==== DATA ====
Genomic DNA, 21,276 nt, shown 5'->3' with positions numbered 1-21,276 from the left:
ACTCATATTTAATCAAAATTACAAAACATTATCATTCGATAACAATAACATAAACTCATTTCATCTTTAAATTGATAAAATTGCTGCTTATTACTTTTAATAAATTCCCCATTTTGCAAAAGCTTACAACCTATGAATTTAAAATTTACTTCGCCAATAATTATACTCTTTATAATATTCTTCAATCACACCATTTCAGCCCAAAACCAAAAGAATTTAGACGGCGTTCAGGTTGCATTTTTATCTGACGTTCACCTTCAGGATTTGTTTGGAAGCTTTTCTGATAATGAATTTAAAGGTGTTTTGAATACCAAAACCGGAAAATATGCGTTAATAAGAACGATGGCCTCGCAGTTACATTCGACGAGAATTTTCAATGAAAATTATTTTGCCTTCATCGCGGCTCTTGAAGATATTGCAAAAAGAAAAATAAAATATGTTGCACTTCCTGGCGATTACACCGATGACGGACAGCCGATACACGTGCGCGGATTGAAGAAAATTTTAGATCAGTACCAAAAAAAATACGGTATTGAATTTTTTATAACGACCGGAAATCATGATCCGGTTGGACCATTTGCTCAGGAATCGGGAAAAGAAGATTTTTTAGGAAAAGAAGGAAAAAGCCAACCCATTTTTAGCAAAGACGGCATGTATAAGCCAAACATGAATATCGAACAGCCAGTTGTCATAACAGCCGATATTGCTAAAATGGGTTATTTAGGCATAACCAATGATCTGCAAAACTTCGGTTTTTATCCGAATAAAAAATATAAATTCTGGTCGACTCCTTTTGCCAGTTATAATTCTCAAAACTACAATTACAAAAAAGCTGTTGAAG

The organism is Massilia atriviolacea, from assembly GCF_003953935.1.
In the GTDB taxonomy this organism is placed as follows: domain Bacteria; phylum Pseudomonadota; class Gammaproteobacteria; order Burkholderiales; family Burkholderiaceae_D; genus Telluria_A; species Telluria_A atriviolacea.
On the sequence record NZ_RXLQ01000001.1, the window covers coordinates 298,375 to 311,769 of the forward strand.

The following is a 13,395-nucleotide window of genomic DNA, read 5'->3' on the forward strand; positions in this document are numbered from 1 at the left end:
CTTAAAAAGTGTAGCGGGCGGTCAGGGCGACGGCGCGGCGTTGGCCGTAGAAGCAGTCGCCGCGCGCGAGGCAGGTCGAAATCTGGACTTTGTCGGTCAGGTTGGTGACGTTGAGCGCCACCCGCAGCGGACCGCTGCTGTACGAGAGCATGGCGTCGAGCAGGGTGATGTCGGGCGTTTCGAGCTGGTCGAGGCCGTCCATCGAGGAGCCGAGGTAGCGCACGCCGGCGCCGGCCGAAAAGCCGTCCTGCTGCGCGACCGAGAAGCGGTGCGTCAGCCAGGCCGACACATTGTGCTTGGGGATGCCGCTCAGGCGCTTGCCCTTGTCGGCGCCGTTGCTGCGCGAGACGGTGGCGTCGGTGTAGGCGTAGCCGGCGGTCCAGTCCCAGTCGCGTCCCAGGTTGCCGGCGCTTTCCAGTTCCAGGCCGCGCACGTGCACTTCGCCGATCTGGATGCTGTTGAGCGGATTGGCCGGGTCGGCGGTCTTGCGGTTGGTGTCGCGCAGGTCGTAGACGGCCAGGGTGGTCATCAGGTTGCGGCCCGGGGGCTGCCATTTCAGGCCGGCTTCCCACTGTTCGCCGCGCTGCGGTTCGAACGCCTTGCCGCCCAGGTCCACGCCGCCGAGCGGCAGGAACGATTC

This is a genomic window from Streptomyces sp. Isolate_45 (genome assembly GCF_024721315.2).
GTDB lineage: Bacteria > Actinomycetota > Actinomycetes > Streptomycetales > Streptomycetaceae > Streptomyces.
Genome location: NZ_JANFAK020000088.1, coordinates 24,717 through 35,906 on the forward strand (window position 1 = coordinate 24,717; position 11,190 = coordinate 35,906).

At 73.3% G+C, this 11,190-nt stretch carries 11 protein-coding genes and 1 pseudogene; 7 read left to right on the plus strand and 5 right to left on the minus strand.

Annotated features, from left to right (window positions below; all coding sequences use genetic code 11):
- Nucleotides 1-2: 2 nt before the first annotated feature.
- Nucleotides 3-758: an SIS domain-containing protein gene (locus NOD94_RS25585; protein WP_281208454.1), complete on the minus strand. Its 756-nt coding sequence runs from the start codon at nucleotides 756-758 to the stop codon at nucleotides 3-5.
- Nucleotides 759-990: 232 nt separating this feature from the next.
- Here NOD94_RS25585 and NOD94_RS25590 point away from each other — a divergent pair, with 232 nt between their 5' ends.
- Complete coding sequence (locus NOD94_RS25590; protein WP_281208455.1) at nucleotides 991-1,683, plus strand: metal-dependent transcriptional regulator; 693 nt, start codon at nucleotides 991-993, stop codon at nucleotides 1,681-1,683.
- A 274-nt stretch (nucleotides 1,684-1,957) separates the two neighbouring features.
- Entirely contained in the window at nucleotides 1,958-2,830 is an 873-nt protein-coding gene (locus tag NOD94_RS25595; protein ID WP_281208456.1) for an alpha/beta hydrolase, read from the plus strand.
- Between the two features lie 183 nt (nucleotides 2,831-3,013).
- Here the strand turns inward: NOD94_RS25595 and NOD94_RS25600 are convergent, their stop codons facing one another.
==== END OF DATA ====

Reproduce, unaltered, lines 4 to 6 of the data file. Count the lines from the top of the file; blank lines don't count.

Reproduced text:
In the GTDB taxonomy this organism is placed as follows: domain Bacteria; phylum Pseudomonadota; class Gammaproteobacteria; order Burkholderiales; family Burkholderiaceae_D; genus Telluria_A; species Telluria_A atriviolacea.
On the sequence record NZ_RXLQ01000001.1, the window covers coordinates 298,375 to 311,769 of the forward strand.

The following is a 13,395-nucleotide window of genomic DNA, read 5'->3' on the forward strand; positions in this document are numbered from 1 at the left end: